Science

Biggest study of its kind implicates specific genes in schizophrenia

Experts say the findings are a step towards understanding the causes of the condition and identifying new treatments

The largest-ever genetic study of schizophrenia has identified large numbers of specific genes linked to the disorder.

Researchers found a greater number of genetic links to schizophrenia than ever before, in 287 different regions of the genome – the human body’s DNA blueprint.

Within these regions, they were able to identify 120 genes likely to contribute to the disorder.

Experts say the findings are a step towards understanding the causes of the condition and identifying new treatments.

Schizophrenia is a serious psychiatric disorder that causes a range of different psychological symptoms including hallucinations and delusions.

It starts in late adolescence or early adulthood, and, according to the World Health Organisation, affects about one in 300 people worldwide.

Co-lead author Professor Michael O’Donovan, from the division of psychological medicine and clinical neurosciences at Cardiff University, said: “Previous research has shown associations between schizophrenia and many anonymous DNA sequences, but rarely has it been possible to link the findings to specific genes.

“The present study not only vastly increased the number of those associations, but we have now been able to link many of them to specific genes, a necessary step in what remains a difficult journey towards understanding the causes of this disorder and identifying new treatments.”

Hundreds of researchers across 45 countries analysed DNA from 76,755 people with schizophrenia and 243,649 without it.

As well as identifying the specific genes, the Psychiatric Genomics Consortium study found the genetic risk for schizophrenia is seen in genes concentrated in brain cells called neurons, but not in any other tissue or cell type.

Professor James Walters, co-lead author on the Cardiff-led paper and director of the MRC Centre for Neuropsychiatric Genetics and Genomics at Cardiff University, said: “Whilst people with schizophrenia can recover, many do not respond well to treatments, experience long-term problems with their mental and physical health, as well as impacts on relationships, education and work.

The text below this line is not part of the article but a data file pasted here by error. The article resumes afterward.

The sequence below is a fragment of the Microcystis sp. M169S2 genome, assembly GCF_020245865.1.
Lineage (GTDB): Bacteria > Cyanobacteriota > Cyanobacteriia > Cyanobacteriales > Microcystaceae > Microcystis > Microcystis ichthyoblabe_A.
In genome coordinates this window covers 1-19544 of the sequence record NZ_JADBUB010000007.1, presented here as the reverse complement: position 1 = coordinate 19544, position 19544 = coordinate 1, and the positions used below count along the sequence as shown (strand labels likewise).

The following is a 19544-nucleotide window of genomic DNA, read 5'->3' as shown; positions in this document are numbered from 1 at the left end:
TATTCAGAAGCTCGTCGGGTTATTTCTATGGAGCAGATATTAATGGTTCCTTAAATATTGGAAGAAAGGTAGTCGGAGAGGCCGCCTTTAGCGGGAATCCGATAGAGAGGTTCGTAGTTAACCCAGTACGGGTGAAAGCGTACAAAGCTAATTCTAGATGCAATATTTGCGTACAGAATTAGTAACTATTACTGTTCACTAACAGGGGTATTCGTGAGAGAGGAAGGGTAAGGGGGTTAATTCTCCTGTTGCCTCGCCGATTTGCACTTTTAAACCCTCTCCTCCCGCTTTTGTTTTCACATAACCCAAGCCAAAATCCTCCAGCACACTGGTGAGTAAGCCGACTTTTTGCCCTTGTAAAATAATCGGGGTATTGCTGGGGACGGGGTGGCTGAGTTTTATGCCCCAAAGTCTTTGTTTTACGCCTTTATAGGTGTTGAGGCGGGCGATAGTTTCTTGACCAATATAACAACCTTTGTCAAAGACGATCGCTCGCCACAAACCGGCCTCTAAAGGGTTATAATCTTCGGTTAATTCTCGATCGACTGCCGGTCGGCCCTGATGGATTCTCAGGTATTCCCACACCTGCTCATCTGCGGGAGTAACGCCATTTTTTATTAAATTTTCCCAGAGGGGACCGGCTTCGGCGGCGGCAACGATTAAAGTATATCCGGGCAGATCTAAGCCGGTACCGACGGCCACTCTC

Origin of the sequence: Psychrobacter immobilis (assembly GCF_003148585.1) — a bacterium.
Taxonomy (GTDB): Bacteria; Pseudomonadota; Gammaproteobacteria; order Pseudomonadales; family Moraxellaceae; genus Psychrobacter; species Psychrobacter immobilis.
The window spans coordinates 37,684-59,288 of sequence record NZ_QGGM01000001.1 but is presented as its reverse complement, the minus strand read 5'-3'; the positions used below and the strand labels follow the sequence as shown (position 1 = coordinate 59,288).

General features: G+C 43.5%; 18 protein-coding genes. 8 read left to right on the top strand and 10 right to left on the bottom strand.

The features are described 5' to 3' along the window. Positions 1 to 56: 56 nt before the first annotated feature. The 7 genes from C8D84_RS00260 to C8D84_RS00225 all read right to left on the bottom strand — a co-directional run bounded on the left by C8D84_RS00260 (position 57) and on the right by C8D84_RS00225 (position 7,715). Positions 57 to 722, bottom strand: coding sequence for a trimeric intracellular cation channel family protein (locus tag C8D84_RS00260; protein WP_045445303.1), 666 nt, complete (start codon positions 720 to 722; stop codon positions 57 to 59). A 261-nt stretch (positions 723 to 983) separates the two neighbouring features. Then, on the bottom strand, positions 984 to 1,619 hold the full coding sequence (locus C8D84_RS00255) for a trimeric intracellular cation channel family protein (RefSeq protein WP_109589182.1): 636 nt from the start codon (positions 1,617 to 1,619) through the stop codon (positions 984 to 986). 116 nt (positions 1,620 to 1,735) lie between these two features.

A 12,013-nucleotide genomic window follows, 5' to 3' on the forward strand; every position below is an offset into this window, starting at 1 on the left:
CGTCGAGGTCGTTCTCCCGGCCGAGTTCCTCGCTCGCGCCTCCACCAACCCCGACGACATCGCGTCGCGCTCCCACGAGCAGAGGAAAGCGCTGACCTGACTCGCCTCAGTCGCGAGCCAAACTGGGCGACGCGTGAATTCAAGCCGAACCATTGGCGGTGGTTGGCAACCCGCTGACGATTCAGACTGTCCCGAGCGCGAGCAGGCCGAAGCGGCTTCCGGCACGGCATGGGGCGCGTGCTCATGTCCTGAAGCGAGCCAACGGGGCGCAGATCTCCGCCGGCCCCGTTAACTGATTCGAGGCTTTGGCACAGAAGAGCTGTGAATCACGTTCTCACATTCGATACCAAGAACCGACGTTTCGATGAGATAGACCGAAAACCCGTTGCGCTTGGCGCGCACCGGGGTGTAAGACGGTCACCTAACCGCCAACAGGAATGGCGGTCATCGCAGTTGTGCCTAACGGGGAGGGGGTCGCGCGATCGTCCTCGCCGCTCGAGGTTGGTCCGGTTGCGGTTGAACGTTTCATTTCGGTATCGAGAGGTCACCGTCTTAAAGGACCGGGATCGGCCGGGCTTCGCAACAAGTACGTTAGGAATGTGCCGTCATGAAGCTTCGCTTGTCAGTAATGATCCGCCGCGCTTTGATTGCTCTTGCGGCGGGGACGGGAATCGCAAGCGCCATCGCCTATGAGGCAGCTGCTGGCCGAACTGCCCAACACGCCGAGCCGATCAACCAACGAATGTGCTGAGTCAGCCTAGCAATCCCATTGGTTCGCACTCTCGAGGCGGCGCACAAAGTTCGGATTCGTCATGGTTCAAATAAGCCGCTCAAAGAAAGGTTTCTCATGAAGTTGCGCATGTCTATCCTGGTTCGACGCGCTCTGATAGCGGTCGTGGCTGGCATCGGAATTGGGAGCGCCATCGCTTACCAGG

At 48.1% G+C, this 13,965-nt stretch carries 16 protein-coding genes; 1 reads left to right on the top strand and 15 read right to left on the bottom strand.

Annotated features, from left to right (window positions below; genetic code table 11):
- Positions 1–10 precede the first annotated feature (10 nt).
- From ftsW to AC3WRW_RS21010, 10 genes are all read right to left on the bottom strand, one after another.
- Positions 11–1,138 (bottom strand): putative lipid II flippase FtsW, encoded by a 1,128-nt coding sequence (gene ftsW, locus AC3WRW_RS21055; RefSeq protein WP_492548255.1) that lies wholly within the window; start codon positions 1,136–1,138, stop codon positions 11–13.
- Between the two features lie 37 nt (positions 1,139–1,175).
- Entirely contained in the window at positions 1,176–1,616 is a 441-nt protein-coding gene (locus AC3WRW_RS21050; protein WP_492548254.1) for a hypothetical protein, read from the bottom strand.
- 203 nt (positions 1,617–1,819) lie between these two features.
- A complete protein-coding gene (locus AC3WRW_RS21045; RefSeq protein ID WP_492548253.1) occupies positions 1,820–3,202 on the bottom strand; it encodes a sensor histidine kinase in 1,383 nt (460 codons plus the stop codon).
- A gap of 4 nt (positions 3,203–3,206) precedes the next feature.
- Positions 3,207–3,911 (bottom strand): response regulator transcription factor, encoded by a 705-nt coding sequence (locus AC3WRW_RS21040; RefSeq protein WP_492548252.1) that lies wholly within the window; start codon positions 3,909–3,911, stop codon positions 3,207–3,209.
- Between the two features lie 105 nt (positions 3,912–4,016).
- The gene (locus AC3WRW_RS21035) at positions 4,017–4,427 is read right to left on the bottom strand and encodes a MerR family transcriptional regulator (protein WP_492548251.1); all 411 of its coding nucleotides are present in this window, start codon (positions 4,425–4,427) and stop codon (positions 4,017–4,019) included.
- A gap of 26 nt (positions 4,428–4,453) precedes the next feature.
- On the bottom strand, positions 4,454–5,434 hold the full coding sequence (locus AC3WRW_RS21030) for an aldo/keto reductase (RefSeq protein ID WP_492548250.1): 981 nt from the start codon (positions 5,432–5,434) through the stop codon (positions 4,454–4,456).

“We hope the findings in this, and the companion studies, can be used to advance our understanding of the disorder and facilitate the development of radically new treatments.

“However, those processes are often not straightforward and a lot of work by other neuroscientists is needed to translate the genetic findings into a detailed understanding of disease mechanisms.”

The findings are published in the Nature journal.

In a linked paper, landmark research involving scientists at UCL identified for the first time 10 genes with extremely rare mutations that significantly increase an individual’s risk of developing schizophrenia.

According to the SCHEMA Consortium paper published in Nature Genetics, in one instance this was by more than 30-fold.

Professor Andrew McQuillin, co-author of the papers and head of the UCL Molecular Psychiatry Laboratory (UCL Division of Psychiatry), said: “We have now been able to detect specific genes, a necessary step in the challenging journey towards understanding the causes and mechanisms of any disorder.”

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